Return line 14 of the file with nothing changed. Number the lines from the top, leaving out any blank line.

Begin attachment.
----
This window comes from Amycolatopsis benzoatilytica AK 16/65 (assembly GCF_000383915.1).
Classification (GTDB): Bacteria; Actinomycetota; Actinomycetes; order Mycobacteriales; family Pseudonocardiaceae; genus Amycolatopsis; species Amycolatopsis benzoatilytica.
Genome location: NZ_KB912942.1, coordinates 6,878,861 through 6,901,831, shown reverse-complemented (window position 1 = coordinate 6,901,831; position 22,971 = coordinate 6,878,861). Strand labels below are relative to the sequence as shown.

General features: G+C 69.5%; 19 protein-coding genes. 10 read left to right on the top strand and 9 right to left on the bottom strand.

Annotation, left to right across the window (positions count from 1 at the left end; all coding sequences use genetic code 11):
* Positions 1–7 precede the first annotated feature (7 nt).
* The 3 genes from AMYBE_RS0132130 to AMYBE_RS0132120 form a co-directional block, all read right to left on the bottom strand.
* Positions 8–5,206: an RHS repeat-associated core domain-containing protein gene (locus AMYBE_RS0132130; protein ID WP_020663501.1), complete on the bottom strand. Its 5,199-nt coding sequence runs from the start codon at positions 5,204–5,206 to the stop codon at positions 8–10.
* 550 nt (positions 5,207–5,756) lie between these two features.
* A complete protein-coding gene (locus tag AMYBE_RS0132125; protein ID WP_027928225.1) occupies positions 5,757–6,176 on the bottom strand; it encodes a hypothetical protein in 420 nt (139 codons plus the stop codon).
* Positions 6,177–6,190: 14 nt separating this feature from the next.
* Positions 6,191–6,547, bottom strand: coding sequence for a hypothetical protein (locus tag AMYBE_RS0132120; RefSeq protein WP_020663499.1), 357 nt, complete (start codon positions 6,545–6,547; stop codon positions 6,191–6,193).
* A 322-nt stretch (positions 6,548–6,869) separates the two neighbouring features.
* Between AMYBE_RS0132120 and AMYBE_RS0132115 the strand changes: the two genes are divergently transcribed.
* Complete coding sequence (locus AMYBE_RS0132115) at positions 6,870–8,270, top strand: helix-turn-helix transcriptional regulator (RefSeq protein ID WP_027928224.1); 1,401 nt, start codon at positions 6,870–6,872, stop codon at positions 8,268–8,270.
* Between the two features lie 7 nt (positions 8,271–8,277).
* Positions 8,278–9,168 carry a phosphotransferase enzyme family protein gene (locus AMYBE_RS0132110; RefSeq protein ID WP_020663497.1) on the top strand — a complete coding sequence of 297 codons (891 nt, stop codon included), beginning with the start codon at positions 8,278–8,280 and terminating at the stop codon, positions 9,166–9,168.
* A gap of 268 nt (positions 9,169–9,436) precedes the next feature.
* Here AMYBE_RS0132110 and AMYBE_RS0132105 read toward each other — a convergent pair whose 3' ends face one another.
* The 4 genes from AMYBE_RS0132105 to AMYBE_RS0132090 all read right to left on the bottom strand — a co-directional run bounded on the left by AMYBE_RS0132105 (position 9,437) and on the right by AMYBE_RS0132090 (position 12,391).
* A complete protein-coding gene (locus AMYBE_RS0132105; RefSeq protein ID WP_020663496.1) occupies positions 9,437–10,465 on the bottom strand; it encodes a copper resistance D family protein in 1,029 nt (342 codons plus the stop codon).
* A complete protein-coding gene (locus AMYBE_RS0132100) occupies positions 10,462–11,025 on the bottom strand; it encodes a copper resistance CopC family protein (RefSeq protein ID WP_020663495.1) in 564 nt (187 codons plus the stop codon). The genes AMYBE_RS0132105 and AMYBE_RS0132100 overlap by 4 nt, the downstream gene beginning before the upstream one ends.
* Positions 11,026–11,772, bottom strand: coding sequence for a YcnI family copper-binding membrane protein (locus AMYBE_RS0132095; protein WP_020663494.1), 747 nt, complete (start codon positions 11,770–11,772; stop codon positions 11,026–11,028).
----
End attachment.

* Between AMYBE_RS0132120 and AMYBE_RS0132115 the strand changes: the two genes are divergently transcribed.